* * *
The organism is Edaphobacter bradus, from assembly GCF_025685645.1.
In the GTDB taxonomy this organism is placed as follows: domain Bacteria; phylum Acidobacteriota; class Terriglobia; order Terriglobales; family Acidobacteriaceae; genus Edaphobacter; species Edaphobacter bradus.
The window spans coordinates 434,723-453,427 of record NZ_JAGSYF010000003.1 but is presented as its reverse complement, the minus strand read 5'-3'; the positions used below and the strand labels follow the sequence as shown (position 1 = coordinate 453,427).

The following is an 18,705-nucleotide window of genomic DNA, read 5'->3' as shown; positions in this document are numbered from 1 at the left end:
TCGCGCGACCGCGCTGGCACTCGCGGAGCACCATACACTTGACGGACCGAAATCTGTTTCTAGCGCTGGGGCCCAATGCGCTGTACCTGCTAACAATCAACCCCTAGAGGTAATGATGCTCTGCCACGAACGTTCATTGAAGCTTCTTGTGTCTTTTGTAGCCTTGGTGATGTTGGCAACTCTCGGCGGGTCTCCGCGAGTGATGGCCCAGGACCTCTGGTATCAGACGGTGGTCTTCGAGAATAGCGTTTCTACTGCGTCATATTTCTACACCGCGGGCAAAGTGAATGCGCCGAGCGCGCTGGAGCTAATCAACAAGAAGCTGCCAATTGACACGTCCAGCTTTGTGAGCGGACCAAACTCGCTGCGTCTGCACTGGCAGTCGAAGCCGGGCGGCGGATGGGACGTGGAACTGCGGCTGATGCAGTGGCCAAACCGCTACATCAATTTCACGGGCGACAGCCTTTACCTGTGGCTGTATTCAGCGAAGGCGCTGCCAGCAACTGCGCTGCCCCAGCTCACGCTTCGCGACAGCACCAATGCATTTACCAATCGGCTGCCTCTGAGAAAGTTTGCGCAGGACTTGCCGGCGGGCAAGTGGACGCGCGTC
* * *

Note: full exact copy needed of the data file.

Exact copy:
The organism is Edaphobacter bradus, from assembly GCF_025685645.1.
In the GTDB taxonomy this organism is placed as follows: domain Bacteria; phylum Acidobacteriota; class Terriglobia; order Terriglobales; family Acidobacteriaceae; genus Edaphobacter; species Edaphobacter bradus.
The window spans coordinates 434,723-453,427 of record NZ_JAGSYF010000003.1 but is presented as its reverse complement, the minus strand read 5'-3'; the positions used below and the strand labels follow the sequence as shown (position 1 = coordinate 453,427).

The following is an 18,705-nucleotide window of genomic DNA, read 5'->3' as shown; positions in this document are numbered from 1 at the left end:
TCGCGCGACCGCGCTGGCACTCGCGGAGCACCATACACTTGACGGACCGAAATCTGTTTCTAGCGCTGGGGCCCAATGCGCTGTACCTGCTAACAATCAACCCCTAGAGGTAATGATGCTCTGCCACGAACGTTCATTGAAGCTTCTTGTGTCTTTTGTAGCCTTGGTGATGTTGGCAACTCTCGGCGGGTCTCCGCGAGTGATGGCCCAGGACCTCTGGTATCAGACGGTGGTCTTCGAGAATAGCGTTTCTACTGCGTCATATTTCTACACCGCGGGCAAAGTGAATGCGCCGAGCGCGCTGGAGCTAATCAACAAGAAGCTGCCAATTGACACGTCCAGCTTTGTGAGCGGACCAAACTCGCTGCGTCTGCACTGGCAGTCGAAGCCGGGCGGCGGATGGGACGTGGAACTGCGGCTGATGCAGTGGCCAAACCGCTACATCAATTTCACGGGCGACAGCCTTTACCTGTGGCTGTATTCAGCGAAGGCGCTGCCAGCAACTGCGCTGCCCCAGCTCACGCTTCGCGACAGCACCAATGCATTTACCAATCGGCTGCCTCTGAGAAAGTTTGCGCAGGACTTGCCGGCGGGCAAGTGGACGCGCGTC